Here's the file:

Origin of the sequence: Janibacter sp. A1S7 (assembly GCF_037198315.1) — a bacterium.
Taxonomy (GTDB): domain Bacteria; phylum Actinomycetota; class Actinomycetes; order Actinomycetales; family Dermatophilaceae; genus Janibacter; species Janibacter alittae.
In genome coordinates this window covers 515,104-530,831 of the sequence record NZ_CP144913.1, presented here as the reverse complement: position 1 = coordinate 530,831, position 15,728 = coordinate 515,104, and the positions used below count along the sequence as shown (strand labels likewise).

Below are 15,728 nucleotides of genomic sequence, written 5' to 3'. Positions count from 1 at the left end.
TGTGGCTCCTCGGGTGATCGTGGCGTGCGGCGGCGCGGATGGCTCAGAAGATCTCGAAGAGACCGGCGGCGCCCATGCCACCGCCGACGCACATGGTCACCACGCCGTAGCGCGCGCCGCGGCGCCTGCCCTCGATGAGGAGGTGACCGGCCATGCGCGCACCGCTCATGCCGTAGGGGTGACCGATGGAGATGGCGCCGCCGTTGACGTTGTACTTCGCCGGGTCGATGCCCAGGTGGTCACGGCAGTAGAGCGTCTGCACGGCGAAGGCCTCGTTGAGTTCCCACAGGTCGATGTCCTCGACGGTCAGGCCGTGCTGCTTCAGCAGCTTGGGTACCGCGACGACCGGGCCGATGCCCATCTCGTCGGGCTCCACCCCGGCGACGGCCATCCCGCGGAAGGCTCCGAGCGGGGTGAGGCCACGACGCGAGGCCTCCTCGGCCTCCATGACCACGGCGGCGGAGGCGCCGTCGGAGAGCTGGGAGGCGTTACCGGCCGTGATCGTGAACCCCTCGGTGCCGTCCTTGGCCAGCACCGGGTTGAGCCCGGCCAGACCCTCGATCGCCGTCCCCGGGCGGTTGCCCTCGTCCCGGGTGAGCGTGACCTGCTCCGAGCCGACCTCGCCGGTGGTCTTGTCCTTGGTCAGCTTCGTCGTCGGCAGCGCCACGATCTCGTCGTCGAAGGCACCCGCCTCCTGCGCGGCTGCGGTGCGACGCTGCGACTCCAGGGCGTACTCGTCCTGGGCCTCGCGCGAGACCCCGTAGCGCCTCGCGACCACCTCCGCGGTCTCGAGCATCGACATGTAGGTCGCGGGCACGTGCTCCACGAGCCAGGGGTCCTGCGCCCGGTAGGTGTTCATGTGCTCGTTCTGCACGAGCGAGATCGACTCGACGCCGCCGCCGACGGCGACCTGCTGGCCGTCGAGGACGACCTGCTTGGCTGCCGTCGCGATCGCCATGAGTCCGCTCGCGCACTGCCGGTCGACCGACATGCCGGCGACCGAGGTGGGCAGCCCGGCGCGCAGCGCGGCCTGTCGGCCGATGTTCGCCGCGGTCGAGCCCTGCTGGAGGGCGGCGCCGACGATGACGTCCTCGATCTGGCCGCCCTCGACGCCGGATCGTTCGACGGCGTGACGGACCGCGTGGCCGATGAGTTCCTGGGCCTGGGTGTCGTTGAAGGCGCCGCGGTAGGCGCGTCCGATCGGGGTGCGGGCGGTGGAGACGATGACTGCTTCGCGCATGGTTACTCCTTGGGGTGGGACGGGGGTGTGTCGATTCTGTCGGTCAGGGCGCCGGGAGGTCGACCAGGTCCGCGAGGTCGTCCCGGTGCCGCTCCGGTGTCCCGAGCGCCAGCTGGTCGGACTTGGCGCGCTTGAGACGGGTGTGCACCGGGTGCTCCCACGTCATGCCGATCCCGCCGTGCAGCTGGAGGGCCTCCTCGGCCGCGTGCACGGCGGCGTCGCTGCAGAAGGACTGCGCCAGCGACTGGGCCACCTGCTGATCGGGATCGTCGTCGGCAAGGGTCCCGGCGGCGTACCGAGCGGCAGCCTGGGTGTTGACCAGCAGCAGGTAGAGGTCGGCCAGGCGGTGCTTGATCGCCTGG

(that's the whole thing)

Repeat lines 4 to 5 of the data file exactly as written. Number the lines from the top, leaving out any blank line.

Below are 15,728 nucleotides of genomic sequence, written 5' to 3'. Positions count from 1 at the left end.
TGTGGCTCCTCGGGTGATCGTGGCGTGCGGCGGCGCGGATGGCTCAGAAGATCTCGAAGAGACCGGCGGCGCCCATGCCACCGCCGACGCACATGGTCACCACGCCGTAGCGCGCGCCGCGGCGCCTGCCCTCGATGAGGAGGTGACCGGCCATGCGCGCACCGCTCATGCCGTAGGGGTGACCGATGGAGATGGCGCCGCCGTTGACGTTGTACTTCGCCGGGTCGATGCCCAGGTGGTCACGGCAGTAGAGCGTCTGCACGGCGAAGGCCTCGTTGAGTTCCCACAGGTCGATGTCCTCGACGGTCAGGCCGTGCTGCTTCAGCAGCTTGGGTACCGCGACGACCGGGCCGATGCCCATCTCGTCGGGCTCCACCCCGGCGACGGCCATCCCGCGGAAGGCTCCGAGCGGGGTGAGGCCACGACGCGAGGCCTCCTCGGCCTCCATGACCACGGCGGCGGAGGCGCCGTCGGAGAGCTGGGAGGCGTTACCGGCCGTGATCGTGAACCCCTCGGTGCCGTCCTTGGCCAGCACCGGGTTGAGCCCGGCCAGACCCTCGATCGCCGTCCCCGGGCGGTTGCCCTCGTCCCGGGTGAGCGTGACCTGCTCCGAGCCGACCTCGCCGGTGGTCTTGTCCTTGGTCAGCTTCGTCGTCGGCAGCGCCACGATCTCGTCGTCGAAGGCACCCGCCTCCTGCGCGGCTGCGGTGCGACGCTGCGACTCCAGGGCGTACTCGTCCTGGGCCTCGCGCGAGACCCCGTAGCGCCTCGCGACCACCTCCGCGGTCTCGAGCATCGACATGTAGGTCGCGGGCACGTGCTCCACGAGCCAGGGGTCCTGCGCCCGGTAGGTGTTCATGTGCTCGTTCTGCACGAGCGAGATCGACTCGACGCCGCCGCCGACGGCGACCTGCTGGCCGTCGAGGACGACCTGCTTGGCTGCCGTCGCGATCGCCATGAGTCCGCTCGCGCACTGCCGGTCGACCGACATGCCGGCGACCGAGGTGGGCAGCCCGGCGCGCAGCGCGGCCTGTCGGCCGATGTTCGCCGCGGTCGAGCCCTGCTGGAGGGCGGCGCCGACGATGACGTCCTCGATCTGGCCGCCCTCGACGCCGGATCGTTCGACGGCGTGACGGACCGCGTGGCCGATGAGTTCCTGGGCCTGGGTGTCGTTGAAGGCGCCGCGGTAGGCGCGTCCGATCGGGGTGCGGGCGGTGGAGACGATGACTGCTTCGCGCATGGTTACTCCTTGGGGTGGGACGGGGGTGTGTCGATTCTGTCGGTCAGGGCGCCGGGAGGTCGACCAGGTCCGCGAGGTCGTCCCGGTGCCGCTCCGGTGTCCCGAGCGCCAGCTGGTCGGACTTGGCGCGCTTGAGACGGGTGTGCACCGGGTGCTCCCACGTCATGCCGATCCCGCCGTGCAGCTGGAGGGCCTCCTCGGCCGCGTGCACGGCGGCGTCGCTGCAGAAGGACTGCGCCAGCGACTGGGCCACCTGCTGATCGGGATCGTCGTCGGCAAGGGTCCCGGCGGCGTACCGAGCGGCAGCCTGGGTGTTGACCAGCAGCAGGTAGAGGTCGGCCAGGCGGTGCTTGATCGCCTGG